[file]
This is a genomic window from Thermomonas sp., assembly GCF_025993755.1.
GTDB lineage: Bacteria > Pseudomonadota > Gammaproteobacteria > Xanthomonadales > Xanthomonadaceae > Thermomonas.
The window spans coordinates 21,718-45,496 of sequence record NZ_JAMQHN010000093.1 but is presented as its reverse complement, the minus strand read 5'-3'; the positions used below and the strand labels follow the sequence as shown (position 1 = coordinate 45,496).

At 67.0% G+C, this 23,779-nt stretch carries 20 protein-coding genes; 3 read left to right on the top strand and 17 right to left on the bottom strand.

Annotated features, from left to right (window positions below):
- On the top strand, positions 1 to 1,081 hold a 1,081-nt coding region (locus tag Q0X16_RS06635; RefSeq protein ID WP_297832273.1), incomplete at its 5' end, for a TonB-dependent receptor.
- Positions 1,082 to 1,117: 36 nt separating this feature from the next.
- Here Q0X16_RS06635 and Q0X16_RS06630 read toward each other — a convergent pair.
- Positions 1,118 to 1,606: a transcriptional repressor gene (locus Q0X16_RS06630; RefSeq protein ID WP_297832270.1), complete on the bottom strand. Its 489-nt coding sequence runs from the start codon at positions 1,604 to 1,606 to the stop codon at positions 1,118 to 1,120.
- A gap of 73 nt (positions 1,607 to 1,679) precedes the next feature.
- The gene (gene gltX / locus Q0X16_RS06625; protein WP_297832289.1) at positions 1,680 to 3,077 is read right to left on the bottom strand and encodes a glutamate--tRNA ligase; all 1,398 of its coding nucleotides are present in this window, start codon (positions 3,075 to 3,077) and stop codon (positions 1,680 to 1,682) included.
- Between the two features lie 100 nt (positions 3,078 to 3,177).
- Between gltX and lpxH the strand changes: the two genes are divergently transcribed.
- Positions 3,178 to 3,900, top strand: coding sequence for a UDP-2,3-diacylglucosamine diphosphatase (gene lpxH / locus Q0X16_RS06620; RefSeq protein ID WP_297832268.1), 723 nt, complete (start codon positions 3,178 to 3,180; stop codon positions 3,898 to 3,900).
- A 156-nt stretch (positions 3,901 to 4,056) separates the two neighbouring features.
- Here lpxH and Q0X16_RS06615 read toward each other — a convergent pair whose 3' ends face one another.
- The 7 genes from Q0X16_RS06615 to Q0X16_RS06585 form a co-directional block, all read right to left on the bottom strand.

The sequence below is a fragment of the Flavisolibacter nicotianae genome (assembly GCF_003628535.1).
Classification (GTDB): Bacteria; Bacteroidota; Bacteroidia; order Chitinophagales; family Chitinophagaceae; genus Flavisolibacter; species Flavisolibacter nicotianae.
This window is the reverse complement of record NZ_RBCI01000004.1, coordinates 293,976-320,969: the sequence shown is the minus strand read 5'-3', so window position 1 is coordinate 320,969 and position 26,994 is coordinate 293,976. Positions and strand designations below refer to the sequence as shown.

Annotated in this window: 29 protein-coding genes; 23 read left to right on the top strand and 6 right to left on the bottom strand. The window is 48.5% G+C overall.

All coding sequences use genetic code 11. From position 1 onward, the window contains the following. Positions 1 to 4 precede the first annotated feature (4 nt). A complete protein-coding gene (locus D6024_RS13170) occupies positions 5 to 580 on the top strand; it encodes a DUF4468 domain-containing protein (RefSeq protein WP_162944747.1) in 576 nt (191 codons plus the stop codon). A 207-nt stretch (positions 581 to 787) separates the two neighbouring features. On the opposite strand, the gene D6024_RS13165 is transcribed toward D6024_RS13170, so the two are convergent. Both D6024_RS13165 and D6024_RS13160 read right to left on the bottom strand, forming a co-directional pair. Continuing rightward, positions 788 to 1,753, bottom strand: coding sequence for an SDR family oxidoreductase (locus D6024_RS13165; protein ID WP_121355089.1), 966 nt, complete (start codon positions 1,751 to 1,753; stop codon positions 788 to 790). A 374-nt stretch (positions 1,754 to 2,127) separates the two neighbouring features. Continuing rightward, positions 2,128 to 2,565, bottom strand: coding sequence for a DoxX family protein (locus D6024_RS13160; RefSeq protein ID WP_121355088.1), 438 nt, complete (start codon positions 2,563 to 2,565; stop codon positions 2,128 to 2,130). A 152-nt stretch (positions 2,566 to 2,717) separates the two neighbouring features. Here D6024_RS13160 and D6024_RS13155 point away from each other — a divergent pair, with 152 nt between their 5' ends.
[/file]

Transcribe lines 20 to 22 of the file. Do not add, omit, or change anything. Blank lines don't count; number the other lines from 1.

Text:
This window is the reverse complement of record NZ_RBCI01000004.1, coordinates 293,976-320,969: the sequence shown is the minus strand read 5'-3', so window position 1 is coordinate 320,969 and position 26,994 is coordinate 293,976. Positions and strand designations below refer to the sequence as shown.

Annotated in this window: 29 protein-coding genes; 23 read left to right on the top strand and 6 right to left on the bottom strand. The window is 48.5% G+C overall.

All coding sequences use genetic code 11. From position 1 onward, the window contains the following. Positions 1 to 4 precede the first annotated feature (4 nt). A complete protein-coding gene (locus D6024_RS13170) occupies positions 5 to 580 on the top strand; it encodes a DUF4468 domain-containing protein (RefSeq protein WP_162944747.1) in 576 nt (191 codons plus the stop codon). A 207-nt stretch (positions 581 to 787) separates the two neighbouring features. On the opposite strand, the gene D6024_RS13165 is transcribed toward D6024_RS13170, so the two are convergent. Both D6024_RS13165 and D6024_RS13160 read right to left on the bottom strand, forming a co-directional pair. Continuing rightward, positions 788 to 1,753, bottom strand: coding sequence for an SDR family oxidoreductase (locus D6024_RS13165; protein ID WP_121355089.1), 966 nt, complete (start codon positions 1,751 to 1,753; stop codon positions 788 to 790). A 374-nt stretch (positions 1,754 to 2,127) separates the two neighbouring features. Continuing rightward, positions 2,128 to 2,565, bottom strand: coding sequence for a DoxX family protein (locus D6024_RS13160; RefSeq protein ID WP_121355088.1), 438 nt, complete (start codon positions 2,563 to 2,565; stop codon positions 2,128 to 2,130). A 152-nt stretch (positions 2,566 to 2,717) separates the two neighbouring features. Here D6024_RS13160 and D6024_RS13155 point away from each other — a divergent pair, with 152 nt between their 5' ends.